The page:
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Canada — Fewer Young People Smoking, Drinking and Using Drugs – New survey reveals encouraging trend

June 8, 2012 Comments off

Fewer Young People Smoking, Drinking and Using Drugs – New survey reveals encouraging trend
Source: Health Canada

According to the latest results of the Youth Smoking Survey, only three per cent of Canadian students in grades 6-12 said they smoked daily in 2010-2011, down from 4% in 2008-2009.

The school-based survey also found that fewer students have even tried cigarettes once; a decline among those who had ever tried little cigars; and a drop in the percent of students reporting using alcohol, cannabis and other drugs.

“After seeing smoking rates hit historic lows in Canada recently, these new statistics are encouraging,” said the Honourable Leona Aglukkaq, Minister of Health. “In particular, the drop in little cigar smoking suggests that the Cracking Down on Tobacco Marketing Aimed at Youth Act is having an impact on consumption of these products by youth.”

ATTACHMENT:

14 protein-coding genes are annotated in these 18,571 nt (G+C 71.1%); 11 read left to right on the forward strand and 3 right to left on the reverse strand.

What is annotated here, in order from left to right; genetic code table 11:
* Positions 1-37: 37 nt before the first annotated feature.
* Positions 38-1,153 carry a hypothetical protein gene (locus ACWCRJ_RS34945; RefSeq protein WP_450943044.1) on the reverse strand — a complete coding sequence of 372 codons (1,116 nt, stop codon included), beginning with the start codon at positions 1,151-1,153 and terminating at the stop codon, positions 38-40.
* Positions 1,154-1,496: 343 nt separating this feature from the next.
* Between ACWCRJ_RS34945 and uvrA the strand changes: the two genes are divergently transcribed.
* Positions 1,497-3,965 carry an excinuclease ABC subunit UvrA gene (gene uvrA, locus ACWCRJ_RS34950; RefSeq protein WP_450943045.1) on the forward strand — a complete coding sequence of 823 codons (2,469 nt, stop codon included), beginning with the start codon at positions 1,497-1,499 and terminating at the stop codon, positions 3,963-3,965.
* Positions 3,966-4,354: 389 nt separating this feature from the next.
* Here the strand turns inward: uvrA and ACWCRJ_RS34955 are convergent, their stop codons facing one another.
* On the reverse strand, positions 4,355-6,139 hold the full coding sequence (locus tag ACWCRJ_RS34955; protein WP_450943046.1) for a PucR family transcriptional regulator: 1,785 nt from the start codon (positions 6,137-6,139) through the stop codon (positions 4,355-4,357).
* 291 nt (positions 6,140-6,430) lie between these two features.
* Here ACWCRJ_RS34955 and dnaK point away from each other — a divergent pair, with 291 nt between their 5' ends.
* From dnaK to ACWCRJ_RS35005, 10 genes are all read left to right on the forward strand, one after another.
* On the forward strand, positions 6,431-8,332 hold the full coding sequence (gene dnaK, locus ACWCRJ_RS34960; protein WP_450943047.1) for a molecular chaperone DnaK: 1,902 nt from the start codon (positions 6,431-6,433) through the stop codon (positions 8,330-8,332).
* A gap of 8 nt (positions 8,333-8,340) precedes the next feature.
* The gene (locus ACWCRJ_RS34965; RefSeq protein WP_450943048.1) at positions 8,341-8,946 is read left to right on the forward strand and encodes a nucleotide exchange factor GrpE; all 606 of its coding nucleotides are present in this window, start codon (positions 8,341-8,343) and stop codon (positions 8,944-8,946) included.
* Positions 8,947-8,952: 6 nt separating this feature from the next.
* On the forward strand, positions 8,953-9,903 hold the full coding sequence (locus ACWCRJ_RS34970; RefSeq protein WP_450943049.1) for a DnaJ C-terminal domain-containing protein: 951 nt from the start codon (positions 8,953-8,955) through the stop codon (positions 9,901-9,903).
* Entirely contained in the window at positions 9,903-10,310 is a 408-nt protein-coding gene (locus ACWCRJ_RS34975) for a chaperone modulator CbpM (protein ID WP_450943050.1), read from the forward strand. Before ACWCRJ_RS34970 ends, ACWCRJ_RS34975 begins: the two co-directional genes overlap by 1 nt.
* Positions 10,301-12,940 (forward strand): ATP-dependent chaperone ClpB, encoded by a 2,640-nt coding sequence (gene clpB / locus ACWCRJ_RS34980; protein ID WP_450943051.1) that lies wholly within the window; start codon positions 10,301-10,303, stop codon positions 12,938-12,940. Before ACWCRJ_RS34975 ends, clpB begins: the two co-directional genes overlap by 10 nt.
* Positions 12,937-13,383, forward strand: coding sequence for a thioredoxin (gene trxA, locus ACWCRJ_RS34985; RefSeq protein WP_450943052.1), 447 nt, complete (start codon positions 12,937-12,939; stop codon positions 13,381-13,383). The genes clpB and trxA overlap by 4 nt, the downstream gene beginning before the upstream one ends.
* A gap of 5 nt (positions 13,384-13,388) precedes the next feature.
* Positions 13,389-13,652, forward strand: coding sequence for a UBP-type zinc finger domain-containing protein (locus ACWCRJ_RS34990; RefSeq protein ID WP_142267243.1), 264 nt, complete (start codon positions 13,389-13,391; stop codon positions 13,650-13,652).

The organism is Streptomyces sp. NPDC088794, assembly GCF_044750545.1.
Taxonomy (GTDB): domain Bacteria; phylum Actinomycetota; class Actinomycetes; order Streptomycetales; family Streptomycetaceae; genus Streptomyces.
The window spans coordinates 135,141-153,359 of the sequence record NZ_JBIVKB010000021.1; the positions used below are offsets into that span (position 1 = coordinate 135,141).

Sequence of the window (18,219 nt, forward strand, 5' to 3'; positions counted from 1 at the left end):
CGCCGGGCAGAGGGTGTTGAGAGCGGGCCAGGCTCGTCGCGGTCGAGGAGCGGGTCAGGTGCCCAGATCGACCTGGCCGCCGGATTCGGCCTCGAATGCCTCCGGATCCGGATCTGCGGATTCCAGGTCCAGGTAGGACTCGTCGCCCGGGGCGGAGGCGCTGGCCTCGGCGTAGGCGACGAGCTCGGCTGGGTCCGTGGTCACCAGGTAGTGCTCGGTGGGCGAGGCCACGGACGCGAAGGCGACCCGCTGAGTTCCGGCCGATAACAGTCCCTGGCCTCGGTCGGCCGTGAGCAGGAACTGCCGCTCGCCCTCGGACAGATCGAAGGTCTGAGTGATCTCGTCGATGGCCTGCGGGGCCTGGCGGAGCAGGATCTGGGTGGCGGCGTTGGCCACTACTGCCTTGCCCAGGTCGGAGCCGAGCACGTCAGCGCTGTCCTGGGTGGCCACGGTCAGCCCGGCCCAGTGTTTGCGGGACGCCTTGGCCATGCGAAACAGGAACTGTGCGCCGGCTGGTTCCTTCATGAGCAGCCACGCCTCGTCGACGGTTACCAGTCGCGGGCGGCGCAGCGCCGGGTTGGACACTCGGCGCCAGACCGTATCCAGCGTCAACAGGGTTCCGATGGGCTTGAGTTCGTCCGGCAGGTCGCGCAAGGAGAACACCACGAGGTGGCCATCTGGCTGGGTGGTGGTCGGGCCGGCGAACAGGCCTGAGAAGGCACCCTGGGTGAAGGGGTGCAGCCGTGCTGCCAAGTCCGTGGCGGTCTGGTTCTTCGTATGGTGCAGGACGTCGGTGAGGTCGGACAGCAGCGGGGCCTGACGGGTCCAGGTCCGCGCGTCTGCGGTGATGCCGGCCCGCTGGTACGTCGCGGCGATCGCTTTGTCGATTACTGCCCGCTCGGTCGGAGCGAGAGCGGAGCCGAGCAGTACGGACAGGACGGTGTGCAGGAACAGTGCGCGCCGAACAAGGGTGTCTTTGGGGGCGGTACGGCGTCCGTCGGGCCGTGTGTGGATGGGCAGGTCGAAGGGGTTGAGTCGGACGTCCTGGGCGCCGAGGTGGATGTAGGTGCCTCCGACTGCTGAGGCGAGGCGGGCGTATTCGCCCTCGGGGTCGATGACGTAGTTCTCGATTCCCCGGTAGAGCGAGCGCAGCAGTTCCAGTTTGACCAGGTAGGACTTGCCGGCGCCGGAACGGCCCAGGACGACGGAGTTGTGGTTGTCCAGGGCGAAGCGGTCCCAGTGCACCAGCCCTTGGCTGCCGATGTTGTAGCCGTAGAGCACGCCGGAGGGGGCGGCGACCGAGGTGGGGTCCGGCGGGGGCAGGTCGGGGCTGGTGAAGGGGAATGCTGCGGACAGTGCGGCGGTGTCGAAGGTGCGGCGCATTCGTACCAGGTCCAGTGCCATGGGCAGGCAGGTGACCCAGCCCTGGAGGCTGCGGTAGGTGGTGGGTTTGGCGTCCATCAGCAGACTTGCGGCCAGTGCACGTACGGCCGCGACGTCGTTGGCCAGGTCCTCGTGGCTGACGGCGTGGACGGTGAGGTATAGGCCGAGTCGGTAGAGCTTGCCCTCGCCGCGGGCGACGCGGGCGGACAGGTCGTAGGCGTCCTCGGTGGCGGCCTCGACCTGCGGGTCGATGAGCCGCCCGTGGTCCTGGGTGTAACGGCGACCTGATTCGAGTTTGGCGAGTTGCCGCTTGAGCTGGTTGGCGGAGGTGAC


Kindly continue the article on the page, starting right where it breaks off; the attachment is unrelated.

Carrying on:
The Youth Smoking Survey, funded by Health Canada and conducted by the University of Waterloo’s Propel Centre for Population Health Impact, is a survey of Canadian youth in grades 6-12 that captures information related to tobacco, alcohol and drug use.

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Health Canada Offers Practical Advice on Safe Cell Phone Use

October 30, 2011 Comments off

Health Canada Offers Practical Advice on Safe Cell Phone Use
Source: Health Canada

The issue:
The number of cell phone users in Canada rose from 100,000 in 1987 to more than 24 million by the end of 2010. With their growing popularity, questions have been raised about their safety. Cell phones emit low-levels of radiofrequency (RF) energy. The RF electromagnetic energy given off by cell phones is a type of non-ionizing radiation. It is similar to the type of energy used in AM/FM radio and TV broadcast signals.

Cell phones in Canada must meet regulatory requirements that limit human exposure to RF energy. Health Canada has developed guidelines for safe human exposure to RF energy.

Who is affected: